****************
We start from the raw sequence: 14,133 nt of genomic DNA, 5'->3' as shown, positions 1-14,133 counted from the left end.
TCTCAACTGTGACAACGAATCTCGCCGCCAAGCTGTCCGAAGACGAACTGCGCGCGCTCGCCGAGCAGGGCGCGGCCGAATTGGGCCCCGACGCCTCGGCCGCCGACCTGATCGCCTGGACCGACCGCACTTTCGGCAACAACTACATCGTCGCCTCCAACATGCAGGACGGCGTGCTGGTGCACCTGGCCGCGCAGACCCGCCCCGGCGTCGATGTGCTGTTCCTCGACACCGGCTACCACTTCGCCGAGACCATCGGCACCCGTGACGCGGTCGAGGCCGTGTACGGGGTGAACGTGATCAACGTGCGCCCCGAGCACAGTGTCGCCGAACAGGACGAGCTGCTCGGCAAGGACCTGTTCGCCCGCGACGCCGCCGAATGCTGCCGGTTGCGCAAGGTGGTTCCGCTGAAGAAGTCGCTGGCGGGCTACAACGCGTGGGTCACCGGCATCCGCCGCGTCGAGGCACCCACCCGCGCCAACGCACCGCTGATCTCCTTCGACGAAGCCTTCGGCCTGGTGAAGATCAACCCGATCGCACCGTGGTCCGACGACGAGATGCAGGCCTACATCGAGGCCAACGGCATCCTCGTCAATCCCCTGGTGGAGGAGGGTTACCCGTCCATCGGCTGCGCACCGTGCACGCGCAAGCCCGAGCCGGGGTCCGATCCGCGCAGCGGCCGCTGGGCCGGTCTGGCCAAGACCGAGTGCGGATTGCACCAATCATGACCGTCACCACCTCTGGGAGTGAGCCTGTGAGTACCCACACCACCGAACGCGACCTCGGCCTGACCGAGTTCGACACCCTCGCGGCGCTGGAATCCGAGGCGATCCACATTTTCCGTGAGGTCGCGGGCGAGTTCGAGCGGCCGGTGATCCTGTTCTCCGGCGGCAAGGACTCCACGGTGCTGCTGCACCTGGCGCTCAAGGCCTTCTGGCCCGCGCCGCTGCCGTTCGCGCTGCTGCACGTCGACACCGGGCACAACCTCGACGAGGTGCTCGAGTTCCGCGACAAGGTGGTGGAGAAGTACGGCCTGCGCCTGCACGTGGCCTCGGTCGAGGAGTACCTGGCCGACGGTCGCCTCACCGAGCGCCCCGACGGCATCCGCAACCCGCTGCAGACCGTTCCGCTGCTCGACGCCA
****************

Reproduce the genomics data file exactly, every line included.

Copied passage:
We start from the raw sequence: 14,133 nt of genomic DNA, 5'->3' as shown, positions 1-14,133 counted from the left end.
TCTCAACTGTGACAACGAATCTCGCCGCCAAGCTGTCCGAAGACGAACTGCGCGCGCTCGCCGAGCAGGGCGCGGCCGAATTGGGCCCCGACGCCTCGGCCGCCGACCTGATCGCCTGGACCGACCGCACTTTCGGCAACAACTACATCGTCGCCTCCAACATGCAGGACGGCGTGCTGGTGCACCTGGCCGCGCAGACCCGCCCCGGCGTCGATGTGCTGTTCCTCGACACCGGCTACCACTTCGCCGAGACCATCGGCACCCGTGACGCGGTCGAGGCCGTGTACGGGGTGAACGTGATCAACGTGCGCCCCGAGCACAGTGTCGCCGAACAGGACGAGCTGCTCGGCAAGGACCTGTTCGCCCGCGACGCCGCCGAATGCTGCCGGTTGCGCAAGGTGGTTCCGCTGAAGAAGTCGCTGGCGGGCTACAACGCGTGGGTCACCGGCATCCGCCGCGTCGAGGCACCCACCCGCGCCAACGCACCGCTGATCTCCTTCGACGAAGCCTTCGGCCTGGTGAAGATCAACCCGATCGCACCGTGGTCCGACGACGAGATGCAGGCCTACATCGAGGCCAACGGCATCCTCGTCAATCCCCTGGTGGAGGAGGGTTACCCGTCCATCGGCTGCGCACCGTGCACGCGCAAGCCCGAGCCGGGGTCCGATCCGCGCAGCGGCCGCTGGGCCGGTCTGGCCAAGACCGAGTGCGGATTGCACCAATCATGACCGTCACCACCTCTGGGAGTGAGCCTGTGAGTACCCACACCACCGAACGCGACCTCGGCCTGACCGAGTTCGACACCCTCGCGGCGCTGGAATCCGAGGCGATCCACATTTTCCGTGAGGTCGCGGGCGAGTTCGAGCGGCCGGTGATCCTGTTCTCCGGCGGCAAGGACTCCACGGTGCTGCTGCACCTGGCGCTCAAGGCCTTCTGGCCCGCGCCGCTGCCGTTCGCGCTGCTGCACGTCGACACCGGGCACAACCTCGACGAGGTGCTCGAGTTCCGCGACAAGGTGGTGGAGAAGTACGGCCTGCGCCTGCACGTGGCCTCGGTCGAGGAGTACCTGGCCGACGGTCGCCTCACCGAGCGCCCCGACGGCATCCGCAACCCGCTGCAGACCGTTCCGCTGCTCGACGCCA